To address these questions, the student will perform experiments with a hierarchy of climate models, making it possible to compare the characteristics of jet stream variability with and without the effects of moist processes. These experiments will be interpreted using physical theory based on fluid dynamics. Climate model results will be compared with observational estimates of the moisture effects, with the aim of narrowing the range of model uncertainty in present-day variability and future projections. Informal email enquiries about the project are welcome (email@example.com).
Measuring the timescales for precipitation - how quickly can you make a cloud rain? Supervisors: Dr Edward Gryspeerdt , Physics (firstname.lastname@example.org), Adrian Hill (Met Office)
Clouds are a central component of the Earth system, modulating the Earth's energy budget and playing a central role in the water cycle. However, their response to human activity and to rising temperatures remains a leading uncertainty, both in the forcing and response of the climate system. Due to their multi-scale behaviour, cloud processes must be parametrised, but formulating these parametrisations is difficult and relies on accurate observations. This project uses satellite data and high resolution model simulations to measure key cloud processes, particularly those around the formation of precipitation.
Precipitation is key for understanding the impact of aerosol on low, liquid clouds. As almost all cloud droplets form on an aerosol particle, a cloud in a high aerosol environment has more, smaller droplets. Smaller droplets are less likely to form precipitation, which can increase the amount of water held by clouds. The size of this effect is highly uncertain. Climate models represent it through a modification of the 'autoconversion' process, but this has up to now been difficult to measure.
This project explores a new way to measure process rates, using isolated aerosol perturbations (ships) to study cloud changes over time, providing a window into these process rates (Gryspeerdt et al., 2021). Using these observations, the project will focus on measuring the timescales for these processes for the first time and then using these observations to constrain climate models, together with modelling partners at the UK Met Office.
Specific questions addressed in this project will include:
- How do clouds develop downwind of aerosol sources? What are the timescales for these changes, particularly for precipitation?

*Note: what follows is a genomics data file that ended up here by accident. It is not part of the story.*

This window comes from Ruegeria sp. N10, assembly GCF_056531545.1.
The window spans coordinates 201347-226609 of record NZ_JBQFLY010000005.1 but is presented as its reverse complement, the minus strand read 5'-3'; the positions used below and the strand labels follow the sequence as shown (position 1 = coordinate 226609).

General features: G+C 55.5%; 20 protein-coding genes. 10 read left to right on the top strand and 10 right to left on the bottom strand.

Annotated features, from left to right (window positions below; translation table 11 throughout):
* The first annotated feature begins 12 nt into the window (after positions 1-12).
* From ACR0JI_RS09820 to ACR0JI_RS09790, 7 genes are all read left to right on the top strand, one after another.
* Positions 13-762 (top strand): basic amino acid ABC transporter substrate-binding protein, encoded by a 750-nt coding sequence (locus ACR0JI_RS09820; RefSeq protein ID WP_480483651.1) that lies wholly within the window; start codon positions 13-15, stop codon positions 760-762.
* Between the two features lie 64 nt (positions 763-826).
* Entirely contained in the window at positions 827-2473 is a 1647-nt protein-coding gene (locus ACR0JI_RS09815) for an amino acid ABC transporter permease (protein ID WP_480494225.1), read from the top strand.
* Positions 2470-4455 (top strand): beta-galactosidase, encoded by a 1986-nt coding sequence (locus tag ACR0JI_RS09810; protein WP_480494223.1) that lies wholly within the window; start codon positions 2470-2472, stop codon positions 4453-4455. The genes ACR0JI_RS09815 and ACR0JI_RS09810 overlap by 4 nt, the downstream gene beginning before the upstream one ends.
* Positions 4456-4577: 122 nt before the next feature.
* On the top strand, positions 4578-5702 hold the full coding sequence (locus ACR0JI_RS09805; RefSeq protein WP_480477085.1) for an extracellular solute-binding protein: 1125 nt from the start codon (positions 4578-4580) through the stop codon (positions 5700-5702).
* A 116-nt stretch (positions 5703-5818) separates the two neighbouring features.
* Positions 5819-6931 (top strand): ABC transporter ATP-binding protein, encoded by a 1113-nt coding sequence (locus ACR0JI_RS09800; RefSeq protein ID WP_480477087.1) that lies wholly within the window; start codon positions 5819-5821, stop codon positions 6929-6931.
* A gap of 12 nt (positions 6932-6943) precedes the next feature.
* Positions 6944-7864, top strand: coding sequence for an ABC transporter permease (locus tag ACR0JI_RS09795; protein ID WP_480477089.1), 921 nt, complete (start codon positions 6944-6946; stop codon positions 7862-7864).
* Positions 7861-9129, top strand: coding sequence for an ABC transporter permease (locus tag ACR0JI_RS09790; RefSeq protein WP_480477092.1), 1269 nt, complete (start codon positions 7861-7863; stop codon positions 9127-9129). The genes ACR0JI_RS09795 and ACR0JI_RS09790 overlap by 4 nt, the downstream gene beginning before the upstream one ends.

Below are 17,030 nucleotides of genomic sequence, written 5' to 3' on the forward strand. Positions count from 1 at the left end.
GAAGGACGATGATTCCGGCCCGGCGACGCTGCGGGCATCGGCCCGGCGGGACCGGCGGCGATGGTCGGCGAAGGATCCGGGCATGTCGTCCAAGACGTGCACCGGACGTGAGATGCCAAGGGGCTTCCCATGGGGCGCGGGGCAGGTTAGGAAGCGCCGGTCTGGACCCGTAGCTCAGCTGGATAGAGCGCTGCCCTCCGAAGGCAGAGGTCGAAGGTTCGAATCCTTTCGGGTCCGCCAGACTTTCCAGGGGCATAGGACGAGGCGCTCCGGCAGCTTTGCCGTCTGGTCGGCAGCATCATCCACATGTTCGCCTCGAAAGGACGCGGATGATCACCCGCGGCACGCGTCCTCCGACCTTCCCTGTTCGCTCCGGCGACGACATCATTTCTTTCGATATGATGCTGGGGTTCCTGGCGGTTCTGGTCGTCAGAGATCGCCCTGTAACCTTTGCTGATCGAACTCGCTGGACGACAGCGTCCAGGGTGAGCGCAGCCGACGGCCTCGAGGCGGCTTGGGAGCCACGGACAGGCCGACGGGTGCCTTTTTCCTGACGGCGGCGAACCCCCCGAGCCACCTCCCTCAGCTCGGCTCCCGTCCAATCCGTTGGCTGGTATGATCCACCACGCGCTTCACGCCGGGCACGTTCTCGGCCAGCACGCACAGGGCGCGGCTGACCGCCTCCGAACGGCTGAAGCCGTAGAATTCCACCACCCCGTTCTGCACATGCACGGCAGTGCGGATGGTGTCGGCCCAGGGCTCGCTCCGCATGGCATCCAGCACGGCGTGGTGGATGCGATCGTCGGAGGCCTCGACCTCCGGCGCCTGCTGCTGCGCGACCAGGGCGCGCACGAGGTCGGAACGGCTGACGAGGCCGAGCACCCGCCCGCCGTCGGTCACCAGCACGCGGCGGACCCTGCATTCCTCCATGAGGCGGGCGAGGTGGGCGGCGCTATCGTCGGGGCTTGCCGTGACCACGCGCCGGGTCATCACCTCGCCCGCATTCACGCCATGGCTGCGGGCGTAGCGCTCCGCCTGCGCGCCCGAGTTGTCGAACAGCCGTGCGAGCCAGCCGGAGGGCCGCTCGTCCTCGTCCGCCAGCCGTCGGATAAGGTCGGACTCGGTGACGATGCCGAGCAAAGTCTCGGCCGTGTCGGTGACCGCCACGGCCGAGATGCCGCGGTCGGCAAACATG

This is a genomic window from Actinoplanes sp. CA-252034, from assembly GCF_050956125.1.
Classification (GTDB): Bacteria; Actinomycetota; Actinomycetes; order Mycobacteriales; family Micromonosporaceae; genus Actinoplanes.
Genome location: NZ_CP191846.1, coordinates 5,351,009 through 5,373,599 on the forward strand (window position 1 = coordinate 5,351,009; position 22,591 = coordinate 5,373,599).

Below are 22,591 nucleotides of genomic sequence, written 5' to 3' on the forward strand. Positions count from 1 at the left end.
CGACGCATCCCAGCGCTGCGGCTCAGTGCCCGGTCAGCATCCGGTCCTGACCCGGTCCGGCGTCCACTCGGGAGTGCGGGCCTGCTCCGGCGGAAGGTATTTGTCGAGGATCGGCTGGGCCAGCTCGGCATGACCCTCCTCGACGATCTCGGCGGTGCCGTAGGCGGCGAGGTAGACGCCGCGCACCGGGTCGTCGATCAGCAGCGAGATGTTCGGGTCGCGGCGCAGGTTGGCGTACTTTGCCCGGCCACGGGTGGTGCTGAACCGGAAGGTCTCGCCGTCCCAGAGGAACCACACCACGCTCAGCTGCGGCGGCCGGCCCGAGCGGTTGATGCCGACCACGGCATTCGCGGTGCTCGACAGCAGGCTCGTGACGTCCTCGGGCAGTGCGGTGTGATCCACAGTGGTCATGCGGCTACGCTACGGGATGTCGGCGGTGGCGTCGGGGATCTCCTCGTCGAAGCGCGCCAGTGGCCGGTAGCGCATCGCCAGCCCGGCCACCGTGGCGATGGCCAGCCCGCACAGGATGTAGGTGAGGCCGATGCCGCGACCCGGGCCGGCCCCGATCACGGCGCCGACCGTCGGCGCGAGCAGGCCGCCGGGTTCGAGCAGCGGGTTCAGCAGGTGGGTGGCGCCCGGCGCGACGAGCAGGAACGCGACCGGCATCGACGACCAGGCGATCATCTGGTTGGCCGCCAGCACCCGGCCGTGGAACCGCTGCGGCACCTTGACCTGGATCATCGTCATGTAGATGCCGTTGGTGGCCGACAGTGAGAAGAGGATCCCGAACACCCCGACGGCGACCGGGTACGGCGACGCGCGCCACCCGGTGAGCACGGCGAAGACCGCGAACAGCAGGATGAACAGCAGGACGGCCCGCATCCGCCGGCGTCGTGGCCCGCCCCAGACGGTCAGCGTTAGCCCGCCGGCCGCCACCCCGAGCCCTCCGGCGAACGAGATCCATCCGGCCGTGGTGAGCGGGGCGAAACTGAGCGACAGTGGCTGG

- What modifications to precipitation processes are necessary to reproduce this development in a high-resolution model?
- What impact do these changes have on the simulated global climate and its response to human activity?
The project will involve the use of state-of-the-art satellite observations, cloud-resolving, regional and global climate models to answer these questions. These results will be compared with results from other modelling centres to develop strong observation-based constraints of the anthropogenic aerosol impact on climate.
The impact of aircraft engine emissions and alternative fuels on contrail formation. Supervisor: Dr Edward Gryspeerdt (email@example.com), Dr. Marc Stettler (Civil and Environmental Engineering, University of Manchester and Orcas Sciences)
Contrails are an important component of the climate impact of aircraft, with long lived contrails contributing 50% or more of the total radiative forcing from aviation. This is particularly true for long lived contrails, which can generate a considerable warming as they spread out over time. Alternative fuels have been proposed as a potential solution to this climate impact, by reducing particulate emissions from aircraft engines. These fuels are expected to become more prevalent in the coming years and some airlines are already routinely using them on commercial flights (linkto: ).
We know that aircraft burning alternative fuels produce contrails with different properties, but their climate impact is not well constrained. You will use machine-learning methods with high spatial and temporal resolution satellite data to track contrails and measure their lifecycles. With this new data, you will evaluate and improve existing contrail models, producing new accurate estimates on the impact of alternative fuels and aircraft emissions on the climate.